Mitochondrial Dynamics in Crithidia fasciculata and Trypanosoma brucei

Open Access
Malfara, Madeline Frances
Area of Honors:
Bachelor of Science
Document Type:
Thesis Supervisors:
  • Megan Lindsay Povelones, Thesis Supervisor
  • Hans Schmidt, Honors Advisor
  • Elizabeth Anne Dudkin, Faculty Reader
  • Crithidia fasciculata
  • DLP
  • kinetoplastids
  • Trypanosoma brucei
  • CRISPR/Cas9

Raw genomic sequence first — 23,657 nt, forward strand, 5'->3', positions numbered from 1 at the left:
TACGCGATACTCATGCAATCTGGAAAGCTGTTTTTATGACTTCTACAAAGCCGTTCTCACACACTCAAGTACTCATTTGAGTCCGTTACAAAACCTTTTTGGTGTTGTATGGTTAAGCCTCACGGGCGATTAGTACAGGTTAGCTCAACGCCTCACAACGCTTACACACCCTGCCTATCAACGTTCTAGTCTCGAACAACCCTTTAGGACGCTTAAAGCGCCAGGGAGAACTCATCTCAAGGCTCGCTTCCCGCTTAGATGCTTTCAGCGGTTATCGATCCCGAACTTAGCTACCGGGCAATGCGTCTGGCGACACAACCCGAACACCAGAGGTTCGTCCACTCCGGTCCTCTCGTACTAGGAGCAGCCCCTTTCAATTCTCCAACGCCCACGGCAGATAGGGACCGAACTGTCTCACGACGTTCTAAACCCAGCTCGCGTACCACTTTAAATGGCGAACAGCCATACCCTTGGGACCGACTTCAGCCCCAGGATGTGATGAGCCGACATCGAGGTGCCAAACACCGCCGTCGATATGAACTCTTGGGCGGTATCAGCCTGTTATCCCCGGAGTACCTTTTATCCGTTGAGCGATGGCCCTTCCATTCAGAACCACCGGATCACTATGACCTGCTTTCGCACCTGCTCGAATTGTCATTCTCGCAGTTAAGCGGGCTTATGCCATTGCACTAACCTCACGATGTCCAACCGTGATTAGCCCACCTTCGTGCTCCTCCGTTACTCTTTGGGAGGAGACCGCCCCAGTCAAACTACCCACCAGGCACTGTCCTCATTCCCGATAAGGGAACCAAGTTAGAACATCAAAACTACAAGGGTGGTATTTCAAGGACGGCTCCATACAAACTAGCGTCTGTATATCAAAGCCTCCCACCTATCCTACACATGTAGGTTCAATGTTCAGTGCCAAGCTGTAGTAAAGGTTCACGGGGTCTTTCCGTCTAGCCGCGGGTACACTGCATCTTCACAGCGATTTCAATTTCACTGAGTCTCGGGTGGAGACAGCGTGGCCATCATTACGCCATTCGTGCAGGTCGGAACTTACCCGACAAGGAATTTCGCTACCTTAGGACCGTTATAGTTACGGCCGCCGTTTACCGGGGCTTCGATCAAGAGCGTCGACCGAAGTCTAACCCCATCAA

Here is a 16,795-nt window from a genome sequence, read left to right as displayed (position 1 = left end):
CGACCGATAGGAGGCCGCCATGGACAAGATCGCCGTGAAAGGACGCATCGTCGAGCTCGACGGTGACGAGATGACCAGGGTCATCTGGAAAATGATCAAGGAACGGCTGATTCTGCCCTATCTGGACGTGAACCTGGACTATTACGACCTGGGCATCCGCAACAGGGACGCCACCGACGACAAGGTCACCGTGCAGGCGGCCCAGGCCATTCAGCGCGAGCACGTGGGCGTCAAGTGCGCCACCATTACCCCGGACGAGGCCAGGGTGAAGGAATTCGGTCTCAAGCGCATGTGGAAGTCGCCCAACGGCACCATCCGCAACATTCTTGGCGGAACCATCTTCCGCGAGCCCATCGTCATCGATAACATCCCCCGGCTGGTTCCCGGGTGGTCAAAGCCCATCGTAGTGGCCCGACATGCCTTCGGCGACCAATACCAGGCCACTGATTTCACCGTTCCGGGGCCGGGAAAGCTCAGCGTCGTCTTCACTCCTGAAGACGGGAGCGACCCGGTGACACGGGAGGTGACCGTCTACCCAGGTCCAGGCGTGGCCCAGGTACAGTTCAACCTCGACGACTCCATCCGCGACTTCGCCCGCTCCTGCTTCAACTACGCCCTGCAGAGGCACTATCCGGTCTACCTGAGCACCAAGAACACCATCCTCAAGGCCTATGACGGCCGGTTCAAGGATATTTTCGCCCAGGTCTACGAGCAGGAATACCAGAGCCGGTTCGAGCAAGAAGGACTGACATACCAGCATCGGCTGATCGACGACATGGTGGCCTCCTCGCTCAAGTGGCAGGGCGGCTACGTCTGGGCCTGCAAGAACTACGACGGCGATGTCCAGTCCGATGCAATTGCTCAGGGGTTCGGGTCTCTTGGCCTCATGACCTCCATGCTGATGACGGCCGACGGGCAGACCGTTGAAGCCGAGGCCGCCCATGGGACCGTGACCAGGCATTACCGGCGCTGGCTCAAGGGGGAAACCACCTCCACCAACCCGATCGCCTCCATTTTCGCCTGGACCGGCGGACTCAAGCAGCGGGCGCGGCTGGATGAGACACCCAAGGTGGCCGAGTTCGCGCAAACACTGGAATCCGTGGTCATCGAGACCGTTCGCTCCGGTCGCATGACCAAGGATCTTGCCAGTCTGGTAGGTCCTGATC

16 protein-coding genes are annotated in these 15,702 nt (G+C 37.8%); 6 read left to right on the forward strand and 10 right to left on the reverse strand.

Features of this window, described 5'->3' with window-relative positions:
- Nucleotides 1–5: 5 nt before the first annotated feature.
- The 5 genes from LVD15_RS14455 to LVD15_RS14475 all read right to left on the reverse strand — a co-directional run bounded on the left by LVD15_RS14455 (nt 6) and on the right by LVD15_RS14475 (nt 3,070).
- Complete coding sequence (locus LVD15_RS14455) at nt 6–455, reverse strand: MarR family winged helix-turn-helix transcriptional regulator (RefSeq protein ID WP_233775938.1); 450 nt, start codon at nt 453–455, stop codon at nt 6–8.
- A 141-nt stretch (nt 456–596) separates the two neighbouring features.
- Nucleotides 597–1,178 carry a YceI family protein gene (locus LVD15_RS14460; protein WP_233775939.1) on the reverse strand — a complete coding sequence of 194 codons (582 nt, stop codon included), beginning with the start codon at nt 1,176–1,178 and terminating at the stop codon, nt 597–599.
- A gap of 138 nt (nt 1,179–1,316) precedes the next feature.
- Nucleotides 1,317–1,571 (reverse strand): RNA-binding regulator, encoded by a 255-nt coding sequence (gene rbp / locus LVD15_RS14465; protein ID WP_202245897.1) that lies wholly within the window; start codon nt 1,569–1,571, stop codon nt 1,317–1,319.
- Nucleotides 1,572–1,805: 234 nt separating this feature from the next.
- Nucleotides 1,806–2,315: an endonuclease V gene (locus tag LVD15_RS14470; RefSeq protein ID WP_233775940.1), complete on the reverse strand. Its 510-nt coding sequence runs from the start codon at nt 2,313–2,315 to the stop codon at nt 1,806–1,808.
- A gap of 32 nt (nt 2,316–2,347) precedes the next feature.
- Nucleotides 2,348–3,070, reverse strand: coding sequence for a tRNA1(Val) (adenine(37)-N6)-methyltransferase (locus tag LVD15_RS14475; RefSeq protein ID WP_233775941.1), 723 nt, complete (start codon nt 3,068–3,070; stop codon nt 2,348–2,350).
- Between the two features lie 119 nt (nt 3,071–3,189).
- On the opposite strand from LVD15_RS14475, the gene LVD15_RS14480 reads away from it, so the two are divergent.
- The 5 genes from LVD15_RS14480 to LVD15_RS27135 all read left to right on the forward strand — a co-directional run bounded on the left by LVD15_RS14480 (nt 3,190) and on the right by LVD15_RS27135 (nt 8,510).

Trypanosoma brucei and Crithidia fasciculata are eukaryotic parasites that serve as model organisms for a variety of biological processes. Since these organisms diverged early in eukaryotic history, they offer insights into important pathways that have been conserved throughout the eukaryotic lineage. For T. brucei, there are well-developed techniques for studying the function of genes, such as RNA interference (RNAi). C. fasciculata have traditionally been a useful model for biochemistry; however, there are not yet well-established genetic techniques to investigate the role of different genes. We are particularly interested in the mitochondrion of these parasites, since it has many unusual features. To study pathways for mitochondrial dynamics in kinetoplastids, we have created and validated mitochondrial-GFP (mitoGFP)-expressing T. brucei and C. fasciculata cell lines. In this background, we have performed RNAi in T. brucei to confirm some of the published phenotypes of dynamin-like protein (DLP). We have also created a CRISPR/Cas9 C. fasciculata cell line, which can be used to knockdown many different proteins, including DLP. After confirming the expression of the CRISPR/Cas9 plasmid, we plan to knockdown pf16, a central axoneme protein of the flagellum. This proof-of-principle experiment will show that we can use this system to rapidly study gene function in C. fasciculata. We also plan to fuse a destabilizing domain construct to DLP in C. fasciculata, in order to study the role of what is likely an essential protein.